What Buyers Want—Recent Consumer Preference Research
Two recent studies shed light on consumer preferences, helping builders differentiate their product from resales and deliver (and sell) more desirable homes and communities.
By Rich Binsacca, Editor-in-Chief
Pocket parks, like this one in Oak Terrace Preserve, in North Charleston, S.C., are a community feature desired by 53 percent of survey respondents. (Photo: Flickr user North Charleston, CC BY-SA 2.0)
In study after study, the differences between what buyers say they want and what builders and developers actually deliver show significant gaps. Fortunately, there's an increasing wealth of consumer preference research out there to help align builders with buyer desires.
One such study, Consumer and Products Insights, released last year by John Burns Real Estate Consulting, is a don't miss for home builders. Culled from more than 21,000 new-home shoppers nationwide, representing every demographic swath and slice, the report delivers a road map to meeting demand based on homebuyer income and down-payment expectations, home design and community preferences, motivations for moving that consider household formations and life stages, and obstacles to homeownership.
Among the highlights, the John Burns survey found that: the percentage of full-time dual-income couples falls from 82 percent before kids to 54 percent once the first child is born—a factor that affects affordability and attainable mortgage loans; that just 20 percent of all home shoppers will commute longer for more value—a red flag for sprawl; that almost half (47 percent) of all home shoppers could do without a community or rec center; that barriers to homeownership center on lack of options and affordability; and, perhaps most significantly, that new-home shoppers hate the limitations of resale homes that lack first-floor master suites, open floor plans, and energy-saving features—a clear guide for new-home product design and sales differentiation.
Meanwhile, the latest quarterly Housing Trends Report from NAHB indicates similar consumer data regarding obstacles to homeownership, specifically why most active shoppers haven't yet bought a home after more than three months (spoiler alert: it's affordability, but not always). Still, nearly two-thirds of home shoppers say they'll continue to look for the right home in the right place at the right price; only 18 percent will give up.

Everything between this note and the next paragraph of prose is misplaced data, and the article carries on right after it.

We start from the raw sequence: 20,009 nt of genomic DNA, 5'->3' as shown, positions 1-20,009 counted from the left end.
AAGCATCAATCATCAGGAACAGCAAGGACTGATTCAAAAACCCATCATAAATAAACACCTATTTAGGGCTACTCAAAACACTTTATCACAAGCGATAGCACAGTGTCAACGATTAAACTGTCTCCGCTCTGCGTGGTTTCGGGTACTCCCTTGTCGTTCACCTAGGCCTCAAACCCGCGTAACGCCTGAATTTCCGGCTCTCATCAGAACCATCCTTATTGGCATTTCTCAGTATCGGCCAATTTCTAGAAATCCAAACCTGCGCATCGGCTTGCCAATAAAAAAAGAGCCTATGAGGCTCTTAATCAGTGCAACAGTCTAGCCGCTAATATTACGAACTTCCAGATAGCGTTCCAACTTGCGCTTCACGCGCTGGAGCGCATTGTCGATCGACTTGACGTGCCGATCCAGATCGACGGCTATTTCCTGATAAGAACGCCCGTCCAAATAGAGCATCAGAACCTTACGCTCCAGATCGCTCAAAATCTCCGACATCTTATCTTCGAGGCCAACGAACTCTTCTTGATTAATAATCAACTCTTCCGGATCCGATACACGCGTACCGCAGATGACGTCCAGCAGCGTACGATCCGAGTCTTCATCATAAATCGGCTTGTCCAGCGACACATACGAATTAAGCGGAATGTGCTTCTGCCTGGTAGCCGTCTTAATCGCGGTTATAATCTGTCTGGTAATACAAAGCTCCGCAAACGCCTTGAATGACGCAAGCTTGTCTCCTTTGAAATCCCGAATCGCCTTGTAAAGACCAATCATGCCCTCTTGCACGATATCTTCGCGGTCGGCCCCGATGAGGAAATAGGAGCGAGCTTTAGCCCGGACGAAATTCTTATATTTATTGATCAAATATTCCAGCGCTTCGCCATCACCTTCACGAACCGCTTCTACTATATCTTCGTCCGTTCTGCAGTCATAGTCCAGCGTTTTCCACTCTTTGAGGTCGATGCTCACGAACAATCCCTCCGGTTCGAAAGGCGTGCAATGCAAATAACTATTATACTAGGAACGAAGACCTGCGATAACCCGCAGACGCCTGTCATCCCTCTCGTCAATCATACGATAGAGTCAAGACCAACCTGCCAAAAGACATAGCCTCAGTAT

Methodology and respondent information: John Burns Real Estate Consulting, based in Irvine, Calif., collected 21,114 completed surveys via email in the fourth quarter of 2017 and released its report, Consumer and Products Insights, in 2018. Click here for the full report. NAHB derived its Housing Trends Report for Quarter 3, 2018, from 20,051 representative samples of American adults across the country conducted between Sept. 25 and Oct. 8, 2018; all data are derived by Morning Consult on NAHB's behalf.
(House icon: martialred / stock.adobe.com)
It may surprise builders that price is no longer the No. 1 factor among new-home shoppers, supplanted in this study by the home's overall design. The report also revealed that 53 percent of detached-home buyers and 32 percent of attached-home buyers prefer single-level homes, by far the most desired housing type. (See more detail about builder vs. buyer views of green.)
Across all life stages, the motivation to move into a newly built home is driven by investment potential (83 percent), better layout (78 percent), and relatively low mortgage interest rates (72 percent), among other financial and home-design catalysts. But broken down by household formations (above), lifestyle motivations—from marriage to retirement, and kids or no kids—play a larger role in why they move. In short, know the life stages of your target buyers and tailor your product and messages accordingly.
It's a telling sign of the times when 46 percent of new-home shoppers can't find what they're looking for and 35 percent find the number of new homes lacking in their market. Less than a third of home shoppers are uncertain about the market, probably because their personal financial conditions (income, home equity, debt, job security) currently pose few barriers to buying.
NAHB's study echoes and amplifies those obstacles (previous chart), further qualifying buyers' inability to find a new home they can afford, with the features they want, or in a desired neighborhood—sentiments that have been going on for at least a year—and raising a telling red flag to builders.
Source: Professional Builder